“I don’t think photographers need to make an effort to stop hiding behind a camera,” pronounces Amalia Navarro.
During a scrolling Facebook session, I’ve stumbled upon a post in one of the many Facebook groups for creatives in London.
A photographer was looking for people to document. Kate Tereshchenko’s project consisted of exploring the concept of time in Londoners’ everyday lives. Since I’ve slowly started to force myself to be more open-minded about some of my set-in-stone feelings and/or beliefs, the idea of being followed and photographed for a day was appealing.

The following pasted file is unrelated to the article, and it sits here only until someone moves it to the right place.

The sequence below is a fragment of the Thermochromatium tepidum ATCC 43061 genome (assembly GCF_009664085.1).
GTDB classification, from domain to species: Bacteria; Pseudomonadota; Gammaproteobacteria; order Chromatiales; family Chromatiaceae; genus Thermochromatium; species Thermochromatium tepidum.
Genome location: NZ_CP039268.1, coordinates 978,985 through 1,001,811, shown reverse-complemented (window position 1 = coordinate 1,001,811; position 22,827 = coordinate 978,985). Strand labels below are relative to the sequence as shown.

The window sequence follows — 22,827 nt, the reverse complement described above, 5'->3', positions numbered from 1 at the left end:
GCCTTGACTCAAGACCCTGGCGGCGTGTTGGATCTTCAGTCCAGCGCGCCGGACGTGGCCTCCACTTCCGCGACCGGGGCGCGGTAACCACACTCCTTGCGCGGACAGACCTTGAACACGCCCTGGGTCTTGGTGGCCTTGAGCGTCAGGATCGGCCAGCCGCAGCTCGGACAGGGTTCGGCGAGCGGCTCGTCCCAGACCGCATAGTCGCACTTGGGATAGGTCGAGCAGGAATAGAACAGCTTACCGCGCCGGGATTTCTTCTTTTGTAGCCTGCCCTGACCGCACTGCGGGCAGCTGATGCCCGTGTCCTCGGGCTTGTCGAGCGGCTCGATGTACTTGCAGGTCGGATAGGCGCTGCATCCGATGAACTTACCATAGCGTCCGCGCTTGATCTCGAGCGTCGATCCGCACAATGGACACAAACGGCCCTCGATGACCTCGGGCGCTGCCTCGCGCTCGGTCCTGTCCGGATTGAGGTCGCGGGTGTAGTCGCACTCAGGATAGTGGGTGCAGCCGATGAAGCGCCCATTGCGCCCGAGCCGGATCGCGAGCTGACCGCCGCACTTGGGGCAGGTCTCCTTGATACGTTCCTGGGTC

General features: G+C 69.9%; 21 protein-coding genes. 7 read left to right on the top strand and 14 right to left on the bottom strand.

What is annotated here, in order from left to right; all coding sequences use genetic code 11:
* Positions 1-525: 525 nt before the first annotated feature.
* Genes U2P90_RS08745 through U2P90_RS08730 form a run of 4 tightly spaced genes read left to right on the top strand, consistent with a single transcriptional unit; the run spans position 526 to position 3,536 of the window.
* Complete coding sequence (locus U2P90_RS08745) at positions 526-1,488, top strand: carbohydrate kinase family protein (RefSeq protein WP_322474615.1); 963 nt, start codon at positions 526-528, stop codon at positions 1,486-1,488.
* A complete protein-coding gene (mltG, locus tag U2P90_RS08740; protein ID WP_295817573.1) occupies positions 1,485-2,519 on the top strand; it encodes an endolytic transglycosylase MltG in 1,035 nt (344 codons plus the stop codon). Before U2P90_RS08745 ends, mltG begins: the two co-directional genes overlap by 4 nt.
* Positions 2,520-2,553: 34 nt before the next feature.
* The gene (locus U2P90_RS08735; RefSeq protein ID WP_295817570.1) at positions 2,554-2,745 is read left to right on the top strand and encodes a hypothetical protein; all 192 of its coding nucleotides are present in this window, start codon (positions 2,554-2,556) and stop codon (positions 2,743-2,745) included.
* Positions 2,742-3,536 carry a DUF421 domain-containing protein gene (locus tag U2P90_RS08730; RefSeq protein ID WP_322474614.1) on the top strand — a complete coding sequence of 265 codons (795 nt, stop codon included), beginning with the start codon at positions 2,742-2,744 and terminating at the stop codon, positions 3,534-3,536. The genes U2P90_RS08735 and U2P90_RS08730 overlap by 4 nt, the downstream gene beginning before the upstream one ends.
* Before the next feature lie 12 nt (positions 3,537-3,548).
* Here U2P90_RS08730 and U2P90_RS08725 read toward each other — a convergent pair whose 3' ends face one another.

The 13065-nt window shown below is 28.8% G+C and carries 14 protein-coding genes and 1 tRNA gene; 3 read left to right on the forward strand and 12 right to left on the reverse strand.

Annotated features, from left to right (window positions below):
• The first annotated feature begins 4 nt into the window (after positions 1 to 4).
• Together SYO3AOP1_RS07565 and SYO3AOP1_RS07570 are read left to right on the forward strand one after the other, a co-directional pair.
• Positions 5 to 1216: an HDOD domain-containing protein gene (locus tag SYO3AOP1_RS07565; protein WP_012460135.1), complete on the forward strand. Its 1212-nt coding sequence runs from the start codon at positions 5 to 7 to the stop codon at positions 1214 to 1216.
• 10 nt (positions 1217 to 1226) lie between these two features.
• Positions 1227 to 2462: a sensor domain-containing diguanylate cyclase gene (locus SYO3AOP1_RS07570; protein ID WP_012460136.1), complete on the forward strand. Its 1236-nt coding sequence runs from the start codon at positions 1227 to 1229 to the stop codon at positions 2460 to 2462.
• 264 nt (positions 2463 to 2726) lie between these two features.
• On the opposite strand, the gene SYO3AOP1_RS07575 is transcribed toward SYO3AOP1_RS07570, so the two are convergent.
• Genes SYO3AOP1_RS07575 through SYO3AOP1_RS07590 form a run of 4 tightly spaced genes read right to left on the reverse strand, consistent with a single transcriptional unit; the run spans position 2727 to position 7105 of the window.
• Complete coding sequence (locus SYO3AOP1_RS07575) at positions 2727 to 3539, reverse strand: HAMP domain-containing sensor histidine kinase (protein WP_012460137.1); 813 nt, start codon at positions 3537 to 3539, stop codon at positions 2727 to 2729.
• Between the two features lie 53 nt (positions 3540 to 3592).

The only photographs you can find of me are usually silly ones or ones where my sunglasses are worn. But with my extensive practising of photography, I was interested in seeing how I’d be perceived and photographed by another photographer.
After spending seven hours of an uneventful Friday with a camera pointed at me, I realised how surprisingly at ease I felt. A sunny London, coffee and hot chocolate must have helped. But questions flooded my mind after those seven hours. What changed? Why was I somewhat uncomfortable in front of the camera? So I wondered, how do photographers portray themselves in this unsettled era?